Chevrolet's Volt plug-in hybrid won't be arriving in showrooms for at least another two years, but a careful eye may spot one of the many development mules testing its hybrid powertrain on public roads.
Our spies did just that, snapping some pictures of the Malibu-bodied test vehicle as GM engineers took it for a spin outside of the automaker's proving grounds. Although the vehicle's body is radically different from the slippery shape the production car will wear, we're told the mechanicals beneath the skin are all Volt-specific and stem not from the Malibu, but from the next-generation Delta small-car platform.
That means we're expecting a small-displacement gasoline motor (possibly a three- or four-cylinder) underhood, partnered with electric drive motors. We'd also expect the car to sport some form of a lithium-ion battery pack, as both Continental and A123 Systems - GM's partners in developing the Volt's batteries - have reportedly delivered prototype packs to GM engineers.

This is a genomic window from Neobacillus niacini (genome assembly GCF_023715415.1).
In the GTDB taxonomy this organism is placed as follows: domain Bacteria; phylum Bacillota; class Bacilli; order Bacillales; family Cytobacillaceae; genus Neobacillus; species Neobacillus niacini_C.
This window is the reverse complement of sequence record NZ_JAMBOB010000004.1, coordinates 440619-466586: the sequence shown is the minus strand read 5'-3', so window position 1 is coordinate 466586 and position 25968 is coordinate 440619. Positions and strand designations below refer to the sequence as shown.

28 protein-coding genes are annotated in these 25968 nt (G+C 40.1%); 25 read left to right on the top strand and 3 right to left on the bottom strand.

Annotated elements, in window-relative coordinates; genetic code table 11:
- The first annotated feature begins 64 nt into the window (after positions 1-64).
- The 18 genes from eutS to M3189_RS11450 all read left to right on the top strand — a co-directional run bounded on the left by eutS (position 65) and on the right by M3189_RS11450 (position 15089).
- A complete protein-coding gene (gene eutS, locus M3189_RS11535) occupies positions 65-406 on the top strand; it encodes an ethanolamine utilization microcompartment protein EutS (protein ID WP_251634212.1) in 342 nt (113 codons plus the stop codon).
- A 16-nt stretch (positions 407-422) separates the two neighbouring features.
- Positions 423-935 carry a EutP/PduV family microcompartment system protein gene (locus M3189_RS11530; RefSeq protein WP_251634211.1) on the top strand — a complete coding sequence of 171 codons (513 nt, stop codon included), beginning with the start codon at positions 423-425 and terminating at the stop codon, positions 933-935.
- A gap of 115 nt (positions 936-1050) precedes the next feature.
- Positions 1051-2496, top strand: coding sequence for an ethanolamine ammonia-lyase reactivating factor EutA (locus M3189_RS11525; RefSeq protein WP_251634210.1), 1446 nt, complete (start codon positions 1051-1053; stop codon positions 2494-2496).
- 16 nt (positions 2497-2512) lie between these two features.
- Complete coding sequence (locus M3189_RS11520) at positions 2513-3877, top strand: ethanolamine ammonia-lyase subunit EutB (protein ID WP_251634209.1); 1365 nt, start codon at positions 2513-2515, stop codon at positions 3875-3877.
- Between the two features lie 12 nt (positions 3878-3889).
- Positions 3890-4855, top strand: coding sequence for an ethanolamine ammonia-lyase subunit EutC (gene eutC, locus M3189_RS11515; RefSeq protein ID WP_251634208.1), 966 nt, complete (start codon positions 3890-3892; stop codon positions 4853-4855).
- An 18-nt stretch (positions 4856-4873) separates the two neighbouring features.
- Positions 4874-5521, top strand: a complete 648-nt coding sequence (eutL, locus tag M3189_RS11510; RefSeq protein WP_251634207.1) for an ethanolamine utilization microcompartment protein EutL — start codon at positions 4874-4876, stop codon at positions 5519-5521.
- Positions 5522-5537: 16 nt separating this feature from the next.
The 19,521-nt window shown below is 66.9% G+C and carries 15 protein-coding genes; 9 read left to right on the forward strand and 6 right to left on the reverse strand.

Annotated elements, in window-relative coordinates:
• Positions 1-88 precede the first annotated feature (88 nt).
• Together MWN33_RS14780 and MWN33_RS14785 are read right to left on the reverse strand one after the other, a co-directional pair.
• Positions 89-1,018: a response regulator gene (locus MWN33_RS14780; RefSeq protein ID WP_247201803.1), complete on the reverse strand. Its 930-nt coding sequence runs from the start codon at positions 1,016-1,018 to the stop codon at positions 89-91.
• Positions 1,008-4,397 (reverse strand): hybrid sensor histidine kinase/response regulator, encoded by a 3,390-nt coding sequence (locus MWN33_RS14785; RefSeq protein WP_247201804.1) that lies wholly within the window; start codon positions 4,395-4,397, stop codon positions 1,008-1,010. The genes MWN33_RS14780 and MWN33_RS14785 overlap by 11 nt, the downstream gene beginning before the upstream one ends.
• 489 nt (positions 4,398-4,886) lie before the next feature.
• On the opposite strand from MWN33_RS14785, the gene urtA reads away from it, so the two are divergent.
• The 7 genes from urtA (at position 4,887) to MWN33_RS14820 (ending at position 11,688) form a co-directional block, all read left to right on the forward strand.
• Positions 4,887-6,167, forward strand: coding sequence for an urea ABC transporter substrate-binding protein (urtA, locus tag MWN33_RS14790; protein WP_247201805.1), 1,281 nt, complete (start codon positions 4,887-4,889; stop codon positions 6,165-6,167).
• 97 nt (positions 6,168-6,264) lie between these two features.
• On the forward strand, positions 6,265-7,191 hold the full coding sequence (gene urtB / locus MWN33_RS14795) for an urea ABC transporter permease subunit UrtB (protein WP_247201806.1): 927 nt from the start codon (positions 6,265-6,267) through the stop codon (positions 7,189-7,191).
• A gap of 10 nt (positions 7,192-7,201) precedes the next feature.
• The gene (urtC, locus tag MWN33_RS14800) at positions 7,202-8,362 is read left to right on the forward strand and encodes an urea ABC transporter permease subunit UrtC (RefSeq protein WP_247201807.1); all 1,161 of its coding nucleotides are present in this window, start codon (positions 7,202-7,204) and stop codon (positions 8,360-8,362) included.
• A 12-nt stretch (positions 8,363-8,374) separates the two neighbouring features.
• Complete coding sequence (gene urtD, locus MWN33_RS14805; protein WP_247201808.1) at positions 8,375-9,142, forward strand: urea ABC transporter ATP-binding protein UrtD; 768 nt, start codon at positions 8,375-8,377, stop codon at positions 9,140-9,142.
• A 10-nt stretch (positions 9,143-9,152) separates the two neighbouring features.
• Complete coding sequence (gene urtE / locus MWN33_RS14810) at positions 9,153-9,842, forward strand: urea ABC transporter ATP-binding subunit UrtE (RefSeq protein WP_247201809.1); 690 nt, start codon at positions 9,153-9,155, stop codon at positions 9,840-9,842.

Those batteries are reportedly a large headache in pushing the Volt into production. GM hopes to begin mass production of the car in 2010, but development delays threaten to push that date back by nearly two years. When Volts do arrive in showrooms, the added costs of the lithium-ion batteries may push its price tag to $40,000 - nearly $10,000 more than GM originally suggested.